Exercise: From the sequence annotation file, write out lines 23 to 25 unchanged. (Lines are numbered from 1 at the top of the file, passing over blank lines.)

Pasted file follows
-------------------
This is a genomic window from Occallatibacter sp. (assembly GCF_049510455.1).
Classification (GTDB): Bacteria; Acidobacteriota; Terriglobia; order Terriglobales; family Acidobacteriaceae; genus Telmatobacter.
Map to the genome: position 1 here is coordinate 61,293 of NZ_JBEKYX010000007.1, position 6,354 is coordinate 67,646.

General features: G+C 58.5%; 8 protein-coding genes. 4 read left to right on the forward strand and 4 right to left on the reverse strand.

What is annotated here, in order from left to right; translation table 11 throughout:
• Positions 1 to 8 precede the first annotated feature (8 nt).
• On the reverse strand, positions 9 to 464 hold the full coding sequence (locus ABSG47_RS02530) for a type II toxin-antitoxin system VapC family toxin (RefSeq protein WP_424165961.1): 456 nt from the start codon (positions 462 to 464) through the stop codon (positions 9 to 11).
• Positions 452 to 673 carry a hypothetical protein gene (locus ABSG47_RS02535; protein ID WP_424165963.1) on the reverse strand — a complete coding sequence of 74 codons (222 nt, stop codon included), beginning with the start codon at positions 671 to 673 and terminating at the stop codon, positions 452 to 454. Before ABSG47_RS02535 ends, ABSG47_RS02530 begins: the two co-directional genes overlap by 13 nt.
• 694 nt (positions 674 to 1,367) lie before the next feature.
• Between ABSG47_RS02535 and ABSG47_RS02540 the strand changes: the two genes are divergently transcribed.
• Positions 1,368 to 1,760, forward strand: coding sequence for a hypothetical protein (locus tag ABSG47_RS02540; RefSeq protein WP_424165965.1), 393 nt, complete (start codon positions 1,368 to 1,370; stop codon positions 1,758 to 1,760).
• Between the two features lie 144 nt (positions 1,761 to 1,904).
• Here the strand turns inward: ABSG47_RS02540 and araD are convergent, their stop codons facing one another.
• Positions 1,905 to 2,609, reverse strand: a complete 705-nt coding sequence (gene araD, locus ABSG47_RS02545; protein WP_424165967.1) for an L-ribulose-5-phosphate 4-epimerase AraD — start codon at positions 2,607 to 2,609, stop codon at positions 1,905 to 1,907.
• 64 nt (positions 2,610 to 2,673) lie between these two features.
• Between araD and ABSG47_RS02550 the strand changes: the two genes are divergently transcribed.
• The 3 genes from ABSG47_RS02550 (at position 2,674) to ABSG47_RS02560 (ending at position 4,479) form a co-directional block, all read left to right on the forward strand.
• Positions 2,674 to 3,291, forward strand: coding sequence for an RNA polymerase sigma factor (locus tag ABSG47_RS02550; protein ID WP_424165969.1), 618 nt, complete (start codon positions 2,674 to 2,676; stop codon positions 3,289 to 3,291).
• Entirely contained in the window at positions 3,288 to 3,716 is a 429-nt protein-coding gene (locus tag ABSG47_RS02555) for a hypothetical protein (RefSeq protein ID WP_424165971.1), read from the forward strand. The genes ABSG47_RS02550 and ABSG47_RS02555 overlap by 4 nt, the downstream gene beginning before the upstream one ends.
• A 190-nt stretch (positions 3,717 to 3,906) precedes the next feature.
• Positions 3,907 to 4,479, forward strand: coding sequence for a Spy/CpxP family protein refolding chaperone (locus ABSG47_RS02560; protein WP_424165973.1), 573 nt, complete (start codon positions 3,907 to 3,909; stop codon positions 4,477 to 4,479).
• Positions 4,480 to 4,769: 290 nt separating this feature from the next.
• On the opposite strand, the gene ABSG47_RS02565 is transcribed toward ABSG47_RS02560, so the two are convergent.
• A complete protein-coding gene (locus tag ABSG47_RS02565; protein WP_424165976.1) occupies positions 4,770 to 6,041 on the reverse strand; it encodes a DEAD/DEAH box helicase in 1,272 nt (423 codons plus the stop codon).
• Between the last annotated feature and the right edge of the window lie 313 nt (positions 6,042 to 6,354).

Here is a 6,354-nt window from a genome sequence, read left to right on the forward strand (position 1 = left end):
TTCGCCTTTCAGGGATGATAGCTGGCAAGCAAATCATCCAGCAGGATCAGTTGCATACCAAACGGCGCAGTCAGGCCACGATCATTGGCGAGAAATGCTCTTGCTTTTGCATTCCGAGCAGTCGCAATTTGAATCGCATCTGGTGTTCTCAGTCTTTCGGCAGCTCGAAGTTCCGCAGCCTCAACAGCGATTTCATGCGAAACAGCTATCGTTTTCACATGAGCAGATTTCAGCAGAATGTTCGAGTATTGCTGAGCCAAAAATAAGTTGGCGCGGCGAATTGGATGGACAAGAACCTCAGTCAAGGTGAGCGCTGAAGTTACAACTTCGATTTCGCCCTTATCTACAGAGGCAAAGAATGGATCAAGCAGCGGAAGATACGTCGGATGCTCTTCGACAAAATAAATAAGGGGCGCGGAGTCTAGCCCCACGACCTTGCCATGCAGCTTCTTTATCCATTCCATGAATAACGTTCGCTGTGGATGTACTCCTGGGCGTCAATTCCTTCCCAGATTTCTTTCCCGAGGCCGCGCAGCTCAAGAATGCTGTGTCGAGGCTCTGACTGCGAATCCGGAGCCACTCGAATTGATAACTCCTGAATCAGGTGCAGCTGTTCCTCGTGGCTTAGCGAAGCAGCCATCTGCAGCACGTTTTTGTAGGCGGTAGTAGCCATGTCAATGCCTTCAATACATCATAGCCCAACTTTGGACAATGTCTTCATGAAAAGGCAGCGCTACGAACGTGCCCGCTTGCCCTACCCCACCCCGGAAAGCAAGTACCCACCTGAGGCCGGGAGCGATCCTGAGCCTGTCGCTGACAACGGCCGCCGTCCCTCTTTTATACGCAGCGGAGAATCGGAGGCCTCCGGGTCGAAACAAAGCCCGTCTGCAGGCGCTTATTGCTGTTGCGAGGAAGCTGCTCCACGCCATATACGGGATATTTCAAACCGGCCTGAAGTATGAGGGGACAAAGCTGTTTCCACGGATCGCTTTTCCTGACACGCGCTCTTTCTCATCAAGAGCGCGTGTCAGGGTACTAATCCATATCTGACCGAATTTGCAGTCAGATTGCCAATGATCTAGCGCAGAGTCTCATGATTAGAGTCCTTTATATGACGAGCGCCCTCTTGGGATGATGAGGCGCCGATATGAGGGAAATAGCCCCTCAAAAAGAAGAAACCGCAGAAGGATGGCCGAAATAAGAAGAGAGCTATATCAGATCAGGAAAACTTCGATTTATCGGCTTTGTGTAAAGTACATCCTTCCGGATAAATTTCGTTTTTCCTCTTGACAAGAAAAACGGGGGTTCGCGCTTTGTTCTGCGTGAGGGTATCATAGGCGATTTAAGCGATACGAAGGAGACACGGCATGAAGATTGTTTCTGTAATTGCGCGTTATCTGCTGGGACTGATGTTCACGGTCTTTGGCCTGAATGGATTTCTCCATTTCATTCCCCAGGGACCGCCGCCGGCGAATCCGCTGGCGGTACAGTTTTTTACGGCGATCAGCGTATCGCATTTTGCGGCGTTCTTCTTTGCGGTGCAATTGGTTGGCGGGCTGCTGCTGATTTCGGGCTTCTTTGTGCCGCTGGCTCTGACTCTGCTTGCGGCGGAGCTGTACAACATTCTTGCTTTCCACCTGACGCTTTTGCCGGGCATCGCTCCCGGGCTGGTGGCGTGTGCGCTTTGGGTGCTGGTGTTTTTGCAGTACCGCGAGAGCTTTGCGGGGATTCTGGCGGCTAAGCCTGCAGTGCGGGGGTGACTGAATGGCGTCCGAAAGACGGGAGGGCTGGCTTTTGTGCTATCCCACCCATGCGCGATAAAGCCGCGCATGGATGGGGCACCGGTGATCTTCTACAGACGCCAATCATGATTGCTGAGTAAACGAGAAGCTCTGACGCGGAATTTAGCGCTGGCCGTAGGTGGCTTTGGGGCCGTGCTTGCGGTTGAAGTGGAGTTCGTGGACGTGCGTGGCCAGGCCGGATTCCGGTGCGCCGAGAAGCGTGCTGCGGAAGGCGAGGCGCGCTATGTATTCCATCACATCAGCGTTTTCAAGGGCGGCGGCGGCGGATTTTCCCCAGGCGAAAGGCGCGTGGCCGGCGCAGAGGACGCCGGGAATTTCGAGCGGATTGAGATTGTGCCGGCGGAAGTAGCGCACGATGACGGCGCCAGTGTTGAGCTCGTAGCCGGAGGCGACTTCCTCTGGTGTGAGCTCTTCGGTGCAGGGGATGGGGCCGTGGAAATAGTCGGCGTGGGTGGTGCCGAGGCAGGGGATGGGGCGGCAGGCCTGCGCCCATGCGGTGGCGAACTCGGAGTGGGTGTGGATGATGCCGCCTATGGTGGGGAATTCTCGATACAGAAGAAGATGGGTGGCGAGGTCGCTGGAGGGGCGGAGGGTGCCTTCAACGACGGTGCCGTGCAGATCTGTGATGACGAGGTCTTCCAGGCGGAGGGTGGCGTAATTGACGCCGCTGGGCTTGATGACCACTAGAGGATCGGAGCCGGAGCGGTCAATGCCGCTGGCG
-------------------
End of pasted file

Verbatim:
• On the opposite strand, the gene ABSG47_RS02565 is transcribed toward ABSG47_RS02560, so the two are convergent.
• A complete protein-coding gene (locus tag ABSG47_RS02565; protein WP_424165976.1) occupies positions 4,770 to 6,041 on the reverse strand; it encodes a DEAD/DEAH box helicase in 1,272 nt (423 codons plus the stop codon).
• Between the last annotated feature and the right edge of the window lie 313 nt (positions 6,042 to 6,354).